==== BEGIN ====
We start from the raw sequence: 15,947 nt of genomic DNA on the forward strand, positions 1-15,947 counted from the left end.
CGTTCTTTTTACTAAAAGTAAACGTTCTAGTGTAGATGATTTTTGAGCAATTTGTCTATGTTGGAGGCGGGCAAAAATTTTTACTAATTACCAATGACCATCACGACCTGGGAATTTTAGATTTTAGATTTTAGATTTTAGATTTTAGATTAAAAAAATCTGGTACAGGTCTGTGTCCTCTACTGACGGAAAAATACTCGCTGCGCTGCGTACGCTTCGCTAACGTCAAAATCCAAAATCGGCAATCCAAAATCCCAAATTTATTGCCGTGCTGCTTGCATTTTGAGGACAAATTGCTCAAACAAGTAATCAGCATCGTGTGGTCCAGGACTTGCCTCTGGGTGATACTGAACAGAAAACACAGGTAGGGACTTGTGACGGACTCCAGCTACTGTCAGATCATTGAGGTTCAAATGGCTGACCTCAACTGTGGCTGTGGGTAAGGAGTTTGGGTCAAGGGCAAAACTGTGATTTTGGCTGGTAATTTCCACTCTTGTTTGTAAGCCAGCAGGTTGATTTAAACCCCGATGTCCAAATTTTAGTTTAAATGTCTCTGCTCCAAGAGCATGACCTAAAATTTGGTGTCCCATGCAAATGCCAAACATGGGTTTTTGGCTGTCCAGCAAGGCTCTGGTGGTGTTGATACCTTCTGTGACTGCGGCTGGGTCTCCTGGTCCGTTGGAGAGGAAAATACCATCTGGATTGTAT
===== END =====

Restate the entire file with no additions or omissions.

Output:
We start from the raw sequence: 15,947 nt of genomic DNA on the forward strand, positions 1-15,947 counted from the left end.
CGTTCTTTTTACTAAAAGTAAACGTTCTAGTGTAGATGATTTTTGAGCAATTTGTCTATGTTGGAGGCGGGCAAAAATTTTTACTAATTACCAATGACCATCACGACCTGGGAATTTTAGATTTTAGATTTTAGATTTTAGATTTTAGATTAAAAAAATCTGGTACAGGTCTGTGTCCTCTACTGACGGAAAAATACTCGCTGCGCTGCGTACGCTTCGCTAACGTCAAAATCCAAAATCGGCAATCCAAAATCCCAAATTTATTGCCGTGCTGCTTGCATTTTGAGGACAAATTGCTCAAACAAGTAATCAGCATCGTGTGGTCCAGGACTTGCCTCTGGGTGATACTGAACAGAAAACACAGGTAGGGACTTGTGACGGACTCCAGCTACTGTCAGATCATTGAGGTTCAAATGGCTGACCTCAACTGTGGCTGTGGGTAAGGAGTTTGGGTCAAGGGCAAAACTGTGATTTTGGCTGGTAATTTCCACTCTTGTTTGTAAGCCAGCAGGTTGATTTAAACCCCGATGTCCAAATTTTAGTTTAAATGTCTCTGCTCCAAGAGCATGACCTAAAATTTGGTGTCCCATGCAAATGCCAAACATGGGTTTTTGGCTGTCCAGCAAGGCTCTGGTGGTGTTGATACCTTCTGTGACTGCGGCTGGGTCTCCTGGTCCGTTGGAGAGGAAAATACCATCTGGATTGTAT